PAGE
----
So he asks “Why haven’t they used it?” and he continues:

The only reason I can think of why the government did not use the one piece of legislation that is plainly applicant is that it wished to avoid parliamentary scrutiny.

Lord Sumption suggests that the government must have been legally advised “because they have plenty of legal advice” and so have deliberately used the Public Health (Control of Disease) Act 1984 instead of using the more applicable Civil Contingencies Act 2004 in order to “avoid parliamentary scrutiny”

If that rightly or wrongly explains the government’s position where does it leave the opposition, if led by a distinguished and highly knowledgable legal brain like yourself, who I assume would know that more government scrutiny and more holding to account could be exercised by parliament through The Civil Contingencies Act 2004?

Then why haven’t you and your party, as the official opposition, not kicked up hell and exposed the government for using the Public Health (Control of Disease) Act 1984 instead of the more accountable Civil Contingencies Act 2004?

You are best positioned to answer that question.

I would appreciate if you would.

Sincerely,

Eddie Farrell

Video Transcript

 

“…….Coronavirus act, it is not the act that has been used to justify the lockdown or other measures affecting citizens. There are no powers in the coronavirus bill to control movements of healthy people. The government has in fact used the coronavirus act only to justify the financial implications of the lockdown. Most of the act is in fact concerned with authorising, with the minimum of parliamentary scrutiny, additional public expenditure. The lockdown and the quarantine rules and most of the other regulations have been made under the Public health control of disease act of 1984 ; which was extensively amended in 2008.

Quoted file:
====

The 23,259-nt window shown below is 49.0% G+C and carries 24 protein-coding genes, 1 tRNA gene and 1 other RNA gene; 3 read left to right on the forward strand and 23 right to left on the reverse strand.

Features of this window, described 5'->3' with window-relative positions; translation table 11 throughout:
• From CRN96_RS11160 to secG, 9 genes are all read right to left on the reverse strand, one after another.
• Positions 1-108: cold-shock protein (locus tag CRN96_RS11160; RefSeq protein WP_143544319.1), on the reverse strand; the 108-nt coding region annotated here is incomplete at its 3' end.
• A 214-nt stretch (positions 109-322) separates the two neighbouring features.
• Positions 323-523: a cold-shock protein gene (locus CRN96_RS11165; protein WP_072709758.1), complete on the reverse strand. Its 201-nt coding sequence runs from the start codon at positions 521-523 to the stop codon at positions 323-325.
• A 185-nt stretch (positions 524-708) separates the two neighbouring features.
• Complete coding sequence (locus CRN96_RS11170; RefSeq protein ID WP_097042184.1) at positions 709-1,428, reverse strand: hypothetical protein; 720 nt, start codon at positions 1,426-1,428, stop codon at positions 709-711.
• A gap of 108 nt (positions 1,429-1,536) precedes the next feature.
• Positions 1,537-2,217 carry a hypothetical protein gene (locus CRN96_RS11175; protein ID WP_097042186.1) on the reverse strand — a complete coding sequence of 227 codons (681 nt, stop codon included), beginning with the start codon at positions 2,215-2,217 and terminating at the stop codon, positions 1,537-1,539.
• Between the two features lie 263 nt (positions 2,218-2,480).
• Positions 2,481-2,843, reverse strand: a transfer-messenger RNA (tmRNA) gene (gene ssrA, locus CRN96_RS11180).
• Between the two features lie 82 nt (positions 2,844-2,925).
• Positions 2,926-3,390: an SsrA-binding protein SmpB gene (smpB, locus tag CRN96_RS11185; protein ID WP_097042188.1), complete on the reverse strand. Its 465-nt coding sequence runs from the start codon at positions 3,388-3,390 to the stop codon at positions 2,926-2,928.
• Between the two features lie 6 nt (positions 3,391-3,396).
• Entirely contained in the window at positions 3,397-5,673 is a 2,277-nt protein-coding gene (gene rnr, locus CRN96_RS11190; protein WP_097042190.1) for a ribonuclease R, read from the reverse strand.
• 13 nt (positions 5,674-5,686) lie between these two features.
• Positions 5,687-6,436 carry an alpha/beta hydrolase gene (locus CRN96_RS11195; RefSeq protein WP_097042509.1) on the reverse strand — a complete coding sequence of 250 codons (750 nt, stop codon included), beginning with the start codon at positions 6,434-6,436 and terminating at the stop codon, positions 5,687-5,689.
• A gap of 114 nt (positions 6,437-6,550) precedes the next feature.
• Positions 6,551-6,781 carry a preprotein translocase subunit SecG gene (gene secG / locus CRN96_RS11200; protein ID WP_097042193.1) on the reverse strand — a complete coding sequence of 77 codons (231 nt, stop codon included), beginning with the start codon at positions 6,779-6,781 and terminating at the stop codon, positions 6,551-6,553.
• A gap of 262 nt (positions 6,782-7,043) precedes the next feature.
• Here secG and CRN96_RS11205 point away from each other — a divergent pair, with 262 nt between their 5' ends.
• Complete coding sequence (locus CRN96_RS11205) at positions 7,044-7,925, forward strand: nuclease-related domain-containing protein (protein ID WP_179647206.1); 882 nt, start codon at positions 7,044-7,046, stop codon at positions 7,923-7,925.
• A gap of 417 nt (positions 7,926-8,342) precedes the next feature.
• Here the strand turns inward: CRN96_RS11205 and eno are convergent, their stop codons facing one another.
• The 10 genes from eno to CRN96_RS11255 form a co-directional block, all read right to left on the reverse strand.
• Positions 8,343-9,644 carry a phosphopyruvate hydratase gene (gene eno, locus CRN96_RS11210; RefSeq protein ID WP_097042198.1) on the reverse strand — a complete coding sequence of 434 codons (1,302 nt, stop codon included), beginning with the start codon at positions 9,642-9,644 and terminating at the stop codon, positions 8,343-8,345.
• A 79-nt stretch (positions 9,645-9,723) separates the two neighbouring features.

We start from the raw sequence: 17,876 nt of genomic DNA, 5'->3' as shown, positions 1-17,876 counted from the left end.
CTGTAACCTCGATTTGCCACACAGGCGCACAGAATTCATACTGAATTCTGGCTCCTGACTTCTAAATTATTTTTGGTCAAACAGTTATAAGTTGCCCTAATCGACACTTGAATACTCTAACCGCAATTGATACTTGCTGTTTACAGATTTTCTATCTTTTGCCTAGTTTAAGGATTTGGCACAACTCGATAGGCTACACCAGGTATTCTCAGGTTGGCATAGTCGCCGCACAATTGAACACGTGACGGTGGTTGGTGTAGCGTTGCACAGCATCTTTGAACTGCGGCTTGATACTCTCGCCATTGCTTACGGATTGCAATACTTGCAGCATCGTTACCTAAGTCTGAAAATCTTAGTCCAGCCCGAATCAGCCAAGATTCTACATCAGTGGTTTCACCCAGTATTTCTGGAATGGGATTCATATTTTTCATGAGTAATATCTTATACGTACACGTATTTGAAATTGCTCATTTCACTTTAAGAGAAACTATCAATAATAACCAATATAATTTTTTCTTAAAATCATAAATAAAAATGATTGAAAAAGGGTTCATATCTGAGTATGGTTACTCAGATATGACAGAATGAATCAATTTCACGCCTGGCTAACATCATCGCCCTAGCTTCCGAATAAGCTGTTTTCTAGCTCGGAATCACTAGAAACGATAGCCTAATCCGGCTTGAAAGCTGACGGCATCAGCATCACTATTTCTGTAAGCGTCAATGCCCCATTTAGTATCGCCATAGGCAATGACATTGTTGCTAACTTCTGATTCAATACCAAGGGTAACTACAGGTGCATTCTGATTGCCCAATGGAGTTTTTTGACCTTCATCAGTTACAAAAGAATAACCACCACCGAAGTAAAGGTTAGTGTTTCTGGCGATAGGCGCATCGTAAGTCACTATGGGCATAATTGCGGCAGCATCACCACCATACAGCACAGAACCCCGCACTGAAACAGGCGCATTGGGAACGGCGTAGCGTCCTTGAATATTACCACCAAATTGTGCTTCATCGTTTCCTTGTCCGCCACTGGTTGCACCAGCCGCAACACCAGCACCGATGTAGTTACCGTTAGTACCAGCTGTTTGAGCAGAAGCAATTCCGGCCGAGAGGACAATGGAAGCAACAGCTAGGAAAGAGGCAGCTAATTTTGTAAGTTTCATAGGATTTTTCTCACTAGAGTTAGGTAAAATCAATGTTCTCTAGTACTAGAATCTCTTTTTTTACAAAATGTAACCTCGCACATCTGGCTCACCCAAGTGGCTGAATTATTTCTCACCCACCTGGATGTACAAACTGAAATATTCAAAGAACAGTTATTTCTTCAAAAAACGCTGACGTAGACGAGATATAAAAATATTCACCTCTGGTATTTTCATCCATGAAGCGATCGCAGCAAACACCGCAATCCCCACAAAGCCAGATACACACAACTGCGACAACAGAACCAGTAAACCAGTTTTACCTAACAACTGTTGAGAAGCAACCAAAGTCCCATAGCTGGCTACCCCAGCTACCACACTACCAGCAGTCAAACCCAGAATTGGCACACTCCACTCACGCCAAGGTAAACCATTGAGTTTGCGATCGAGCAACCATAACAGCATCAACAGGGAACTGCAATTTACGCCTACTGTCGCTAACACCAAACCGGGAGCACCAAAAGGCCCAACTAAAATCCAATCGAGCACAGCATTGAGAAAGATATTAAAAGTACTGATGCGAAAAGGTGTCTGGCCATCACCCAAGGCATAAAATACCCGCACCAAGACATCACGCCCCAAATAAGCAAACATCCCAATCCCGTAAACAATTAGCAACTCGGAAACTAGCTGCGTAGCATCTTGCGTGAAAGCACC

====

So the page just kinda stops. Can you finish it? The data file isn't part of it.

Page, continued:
There is no agreement among lawyers about what I am about to say but I do not myself believe that that act confers on the government the powers which it is purported to exercise because it is a basic principle of British constitutional law that you cannot invade fundamental rights; and there are few more fundamental rights than liberty, by using general terms. You’ve got to be specific about it and the reason for that is that if you use general words to justify draconian invasions of fundamental rights there’s too big a risk that it will pass unnoticed in the course of the parliamentary process.

To invade fundamental rights you have to have absolutely specific language. The only specific language in the public health act which justifies invasions of liberty relates to people who are believed on reasonable grounds to be infectious. Ministers can only do things that magistrates could do and magistrates only have power to control the movements of infected people or to control the opening of infected premises. They don’t have the power to control uncontaminated premises or healthy people.

The government has deliberately, one must assume deliberately because they have plenty of legal advice, they have used an act which to put it at its lowest, its application is profoundly controversial.

In my view an act which doesn’t confirm powers – the oddity is the government does have, to do what it has done under another act which it has declined to use – the Civil Contingencies Act of 2004. The Civil Contingencies Act is concerned with emergencies including health related emergencies and it empowers ministers to do anything that could be done by an act of parliament. Now you cannot get wider words than that…

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The statements, views and opinions expressed in this column are solely those of the author and do not necessarily represent those of this site. This site does not give financial, investment or medical advice.

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Luka-The-K9
February 5, 2021

In the public domain:

“NEWS AND VIEWS FROM THE NEFARIUM FEB 4 2021”

COVID, a disease in name only

Alexandria Ocasio-Smollett